Advocating for a Sustainable Future - Fall 2016

Faculty: Allen Olson and Nancy A. Parkes

Two Visual Representations

Two Visual Data Posts

 

Starting over

“My family’s life changed forever.  In the course of one night, a fire consumed our home and everything we owned.  As we sifted through the remains, we began to reflect and re-evaluate.  I realized that the best life I could… Continue Reading →

Making rural communities desirable places to live (Critical Reading 2) Anita G.

When I read the article “Putting Down Roots” in the Yes Magazine, the topic really struck home with me. I was interested in finding another article (Making Rural Communities Desirable Places to Live) that discussed how investing in small rural… Continue Reading →

How far can we get without flying?

I’ve become a fan of YES! Magazine.  This non-profit, independent, subscriber supported magazine is full of news that inspired me and gave me hope.  I appreciate that this magazine was developed and is currently supported on Bainbridge Island here in… Continue Reading →

Critical Reading of “Bringing Young People Back to the City”

Among the articles in the second half of YES!, this one caught my attention immediately. Essentially it describes a set of related problems in Cleveland, Ohio–poverty, unemployment, and population decline among others–and a possible solution: making the city more attractive… Continue Reading →

A Coal Miner’s Goodbye

Image result for virginia coal mines

Summary by: Ali Johnson

A Coal Miner's Goodbye deals with a father choosing between the continuation of family history in the Virginia coal mines, or a healthier and different lifestyle for his family. The essay, written by Nick Mullins is a testament to embracing a new and sustainable future. Many new families and millennials are taking this idea to heart as the coal industry continuously fails and climate change is here. 

"I just knew that we could do something different, that we had to for our children's sake" (pg.34.)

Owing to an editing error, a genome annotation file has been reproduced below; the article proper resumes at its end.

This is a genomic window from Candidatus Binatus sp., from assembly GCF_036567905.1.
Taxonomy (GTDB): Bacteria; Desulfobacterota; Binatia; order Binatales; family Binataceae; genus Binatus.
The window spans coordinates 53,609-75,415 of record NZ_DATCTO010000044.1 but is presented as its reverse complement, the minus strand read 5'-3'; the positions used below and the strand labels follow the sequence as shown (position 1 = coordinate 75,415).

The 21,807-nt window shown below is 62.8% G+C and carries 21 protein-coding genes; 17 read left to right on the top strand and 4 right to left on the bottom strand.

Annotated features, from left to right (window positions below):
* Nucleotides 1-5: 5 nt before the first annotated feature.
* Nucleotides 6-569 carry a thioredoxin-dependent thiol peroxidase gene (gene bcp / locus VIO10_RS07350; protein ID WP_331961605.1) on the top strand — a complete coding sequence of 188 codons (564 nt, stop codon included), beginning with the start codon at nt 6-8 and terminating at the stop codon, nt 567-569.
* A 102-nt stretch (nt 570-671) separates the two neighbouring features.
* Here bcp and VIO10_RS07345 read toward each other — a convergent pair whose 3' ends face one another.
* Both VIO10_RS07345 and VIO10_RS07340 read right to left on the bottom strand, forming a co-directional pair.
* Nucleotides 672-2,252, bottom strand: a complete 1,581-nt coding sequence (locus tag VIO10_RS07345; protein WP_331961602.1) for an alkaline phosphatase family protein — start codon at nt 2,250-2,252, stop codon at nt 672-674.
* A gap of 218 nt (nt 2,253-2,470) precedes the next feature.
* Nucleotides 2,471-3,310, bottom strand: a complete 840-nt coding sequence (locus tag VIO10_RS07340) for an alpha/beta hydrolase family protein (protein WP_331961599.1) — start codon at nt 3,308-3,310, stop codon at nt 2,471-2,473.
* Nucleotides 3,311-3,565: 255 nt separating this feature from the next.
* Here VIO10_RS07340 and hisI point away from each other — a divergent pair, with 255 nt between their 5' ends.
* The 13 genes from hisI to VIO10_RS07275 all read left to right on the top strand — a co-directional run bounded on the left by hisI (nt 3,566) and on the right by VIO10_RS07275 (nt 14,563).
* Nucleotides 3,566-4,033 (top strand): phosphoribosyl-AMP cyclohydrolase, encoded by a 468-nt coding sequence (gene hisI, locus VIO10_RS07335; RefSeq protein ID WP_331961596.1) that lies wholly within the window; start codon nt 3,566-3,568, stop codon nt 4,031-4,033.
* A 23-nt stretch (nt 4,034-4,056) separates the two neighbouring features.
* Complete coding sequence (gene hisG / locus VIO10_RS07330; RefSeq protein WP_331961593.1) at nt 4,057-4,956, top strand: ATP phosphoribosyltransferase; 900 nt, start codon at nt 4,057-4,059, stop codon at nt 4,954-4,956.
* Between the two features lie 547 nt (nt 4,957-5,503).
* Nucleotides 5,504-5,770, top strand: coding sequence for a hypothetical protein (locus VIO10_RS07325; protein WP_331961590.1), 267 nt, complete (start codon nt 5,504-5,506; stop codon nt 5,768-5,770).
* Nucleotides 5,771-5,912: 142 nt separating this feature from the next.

According to The Atlantic people in Appalachia are beginning to think about a post coal economy. Lawmakers in Kentucky are gaining government assistance to create programs that retrain willing coal miners for jobs in computer coding, customer service, and healthcare. In 2013 Kentucky Democratic Govenor Steve Beshear and Republican Congressman Hal Rogers held a conference called SOAR, "Shaping our Appalachian Region" where a wide range of folks came and discussed possible alternatives to a coal economy.

I personally think this is a great strategy towards a movement out of poverty. Discussing what people in your region want, need, and can envision is a powerful method of expressing self determination. When people are invested in social change, that is when it's most likely to happen. This article was a good way for me to reflect on social movements and environmental justice.

“It’s not that anybody hates this place, it’s just that they don’t want to see their family suffer.” -Ada Smith of Letcher County, from The Atlantic

As for Nick Mullins the Virginian Father, he is now traveling the United States and Canada telling their personal story of transitioning away from coal and on to a different and healthier lifestyle. Nick and his wife now attend Berea College and live more simply hoping to teach his children that a better life with less "things" is possible. 

 

From these two articles I am left wanting the perspective of a longtime coal miner, and not a reporter or younger generation. I want this because the social and economic climate of coal in Appalachia that is being described in both articles in one they have helped create and therefore are likely more of an expert on. Overall I was reminded of the abuse the Appalachian region has faced by the boom and bust economy of mining, government exploitation and negligence. 

Picture Found Here

Summary by: Ali Johnson A Coal Miner’s Goodbye deals with a father choosing between the continuation of family history in the Virginia coal mines, or a healthier and different lifestyle for his family. The essay, written by Nick Mullins is a… Continue Reading →

On Masculinity and Sustainability

The YES! article titled So Many Masks To “Be a Man” is an attempt at articulating the pressures and products of masculinity in American culture with specific attention to the relationship of father and son. This well-written article portrays the… Continue Reading →

How Far Can We Get Without Flying?

This article proposes to stop flying to burn less fossil fuels. The CO2 that Airplanes emit is substantially greater than any other way of travelling. Dr. Peter Kalmus, author of this article, prevented 2/3 of the carbon dioxide he was… Continue Reading →

Access to Public Transit and Affordability

I grew up riding public buses. In my early adulthood, traveling and living in different cities, I relied on public transportation to get around, and started to notice a pattern. The more affordable the places I was staying, the further… Continue Reading →

« Older posts

© 2017 Advocating for a Sustainable Future – Fall 2016 | The Evergreen State College

Log inUp ↑